Michael Messner has spent the last 25 years studying the role gender plays in sports, and likewise how sports influence society’s views of gender.
In honor of Messner’s contributions to his field and his work for justice on behalf of girls and women in sports, the California Women’s Law Center (CWLC) will present him with the 2011 Abby J. Leibman Pursuit of Justice Award on May 26.
The CWLC, a civil rights advocacy group, annually selects one or more individuals for the honor.
The distinction came as a pleasant surprise to Messner, professor of sociology and gender studies in USC Dornsife and director of USC’s Gender Studies Program, who admitted that as a researcher, he often feels a step away from those affecting change.
“It’s an acknowledgement that scholarly research is useful to people out in the trenches like members of the CWLC, who are doing great legal work to support the rights of girls and women,” he said.
“The California Women’s Law Center is committed to eliminating gender inequality in all areas of society, including sports,” said Katie Buckland, CWLC’s executive director. “Dr. Messner’s often-cited research on the interaction of youth sports and gender dynamics has contributed greatly to the discussion of this issue, and we are pleased to present him with the Pursuit of Justice Award.”
Every five years since 1989, Messner has released a “Gender in Televised Sports” report, which chronicles the asymmetries in the quantity and quality of men’s and women’s sports coverage on three local news shows and ESPN’s “SportsCenter.”
“The study mainly documents the lack of change, how little coverage has improved over the years,” he said. “But the information is useful for advocacy groups for girls and women to nudge at the mass media to get them to think about fair and equitable coverage of women in sports.”
Messner credits his interest in gender and sports to his experiences playing high school basketball and discovering feminism as an undergraduate in the ’70s, when gender began to enter discussions in his college sociology classes.
“I’ve always been interested in sports as a way of asking different questions about gender,” he said. “[The field of] sports has been such an important place for creating a dichotomous sense of women and men as not just different but unequal. Therefore it becomes a place to contest these ideas.”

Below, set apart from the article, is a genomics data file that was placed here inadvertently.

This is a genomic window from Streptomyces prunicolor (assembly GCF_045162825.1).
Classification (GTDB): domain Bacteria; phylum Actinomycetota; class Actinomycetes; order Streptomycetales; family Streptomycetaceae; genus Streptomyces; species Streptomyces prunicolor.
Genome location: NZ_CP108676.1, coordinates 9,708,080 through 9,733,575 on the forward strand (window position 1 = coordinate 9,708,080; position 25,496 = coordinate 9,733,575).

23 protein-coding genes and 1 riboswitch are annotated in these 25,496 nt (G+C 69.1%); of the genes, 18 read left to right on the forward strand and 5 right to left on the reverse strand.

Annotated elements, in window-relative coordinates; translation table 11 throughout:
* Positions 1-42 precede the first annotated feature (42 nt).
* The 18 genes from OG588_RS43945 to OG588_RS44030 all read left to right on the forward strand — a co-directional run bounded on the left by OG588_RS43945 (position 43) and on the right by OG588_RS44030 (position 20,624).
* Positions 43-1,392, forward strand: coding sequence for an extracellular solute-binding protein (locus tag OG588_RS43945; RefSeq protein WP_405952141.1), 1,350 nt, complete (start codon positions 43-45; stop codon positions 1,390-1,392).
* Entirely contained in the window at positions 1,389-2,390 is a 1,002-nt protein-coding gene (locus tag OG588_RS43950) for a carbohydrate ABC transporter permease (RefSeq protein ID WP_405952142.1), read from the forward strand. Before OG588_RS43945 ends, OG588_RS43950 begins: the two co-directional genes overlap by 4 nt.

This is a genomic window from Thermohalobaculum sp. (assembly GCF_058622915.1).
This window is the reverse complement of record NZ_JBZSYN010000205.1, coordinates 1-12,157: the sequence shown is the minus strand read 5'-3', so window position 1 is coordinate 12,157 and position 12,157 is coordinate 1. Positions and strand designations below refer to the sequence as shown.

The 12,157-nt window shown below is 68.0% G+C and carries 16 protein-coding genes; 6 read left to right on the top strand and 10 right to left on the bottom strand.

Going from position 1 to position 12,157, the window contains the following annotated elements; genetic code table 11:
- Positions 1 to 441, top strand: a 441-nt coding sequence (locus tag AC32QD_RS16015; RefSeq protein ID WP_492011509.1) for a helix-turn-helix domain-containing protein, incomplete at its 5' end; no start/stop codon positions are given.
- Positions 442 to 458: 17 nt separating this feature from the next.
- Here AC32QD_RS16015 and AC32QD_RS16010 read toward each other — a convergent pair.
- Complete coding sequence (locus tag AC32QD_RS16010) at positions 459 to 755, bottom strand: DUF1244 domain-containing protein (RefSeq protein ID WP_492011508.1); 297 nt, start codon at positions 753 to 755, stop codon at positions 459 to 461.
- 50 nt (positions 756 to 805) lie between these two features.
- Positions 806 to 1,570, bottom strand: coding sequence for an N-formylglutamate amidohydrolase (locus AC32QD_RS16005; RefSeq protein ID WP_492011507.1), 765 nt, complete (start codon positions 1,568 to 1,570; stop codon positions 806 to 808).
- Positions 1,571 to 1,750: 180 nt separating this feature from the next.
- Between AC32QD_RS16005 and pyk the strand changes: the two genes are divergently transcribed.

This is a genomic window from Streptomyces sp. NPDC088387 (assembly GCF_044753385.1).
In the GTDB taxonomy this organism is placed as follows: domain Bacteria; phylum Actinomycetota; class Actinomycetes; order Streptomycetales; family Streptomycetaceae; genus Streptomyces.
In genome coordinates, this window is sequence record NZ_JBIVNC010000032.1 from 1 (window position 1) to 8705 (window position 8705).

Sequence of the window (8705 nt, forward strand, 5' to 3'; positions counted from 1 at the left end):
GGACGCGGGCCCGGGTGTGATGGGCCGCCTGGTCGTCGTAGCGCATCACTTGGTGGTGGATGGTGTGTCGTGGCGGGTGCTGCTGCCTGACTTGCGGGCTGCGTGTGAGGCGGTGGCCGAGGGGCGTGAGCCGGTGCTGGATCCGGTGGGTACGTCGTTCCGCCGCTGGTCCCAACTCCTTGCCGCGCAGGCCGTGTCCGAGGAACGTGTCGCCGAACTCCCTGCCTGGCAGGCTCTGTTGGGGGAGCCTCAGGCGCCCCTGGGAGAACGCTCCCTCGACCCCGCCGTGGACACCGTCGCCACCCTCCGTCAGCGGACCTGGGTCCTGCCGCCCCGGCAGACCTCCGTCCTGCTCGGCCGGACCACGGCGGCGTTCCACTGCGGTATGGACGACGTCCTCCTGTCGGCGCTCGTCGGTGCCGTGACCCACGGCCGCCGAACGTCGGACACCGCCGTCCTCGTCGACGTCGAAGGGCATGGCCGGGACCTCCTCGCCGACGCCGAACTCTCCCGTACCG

Messner, who came to USC in 1987, has written and co-edited more than a dozen books, including his 2009 study of the role of gender in local youth sports titled It’s All For the Kids: Gender, Families, and Youth Sports (University of California Press). His memoir, King of the Wild Suburb: A Memoir of Fathers, Sons, and Guns (Plain View Press) was published in May 2011.
Currently, Messner is interviewing generations of men who were or are involved in anti-gender-violence work with men and boys for a study exploring how different historical periods create the possibility of various types of activism.
Messner’s recent honors and awards include the Choice Outstanding Academic Title for Out of Play: Critical Essays on Gender and Sport (SUNY Press, 2007); a Career of Distinguished Service Award from the North American Society for the Sociology of Sport in 2007; and the USC Dornsife Raubenheimer Outstanding Senior Faculty Award for Research, Teaching and Service in 2006. In 2007, Messner was named one of the “Top 100 Most Influential Sports Educators” by the Institute for International Sports, and he is the past president of the Pacific Sociological Association.
In addition to Messner, the CWLC will present the Pursuit of Justice Award to four other recipients: Assistant Chief of the Los Angeles Police Department Sandy Jo MacArthur; documentary filmmaker and writer Yoav Potash; and pro-bono attorneys Joshua Safran and Nadia Costa, who were featured in a documentary by Potash. The awards will be presented at a ceremony in Los Angeles on May 26.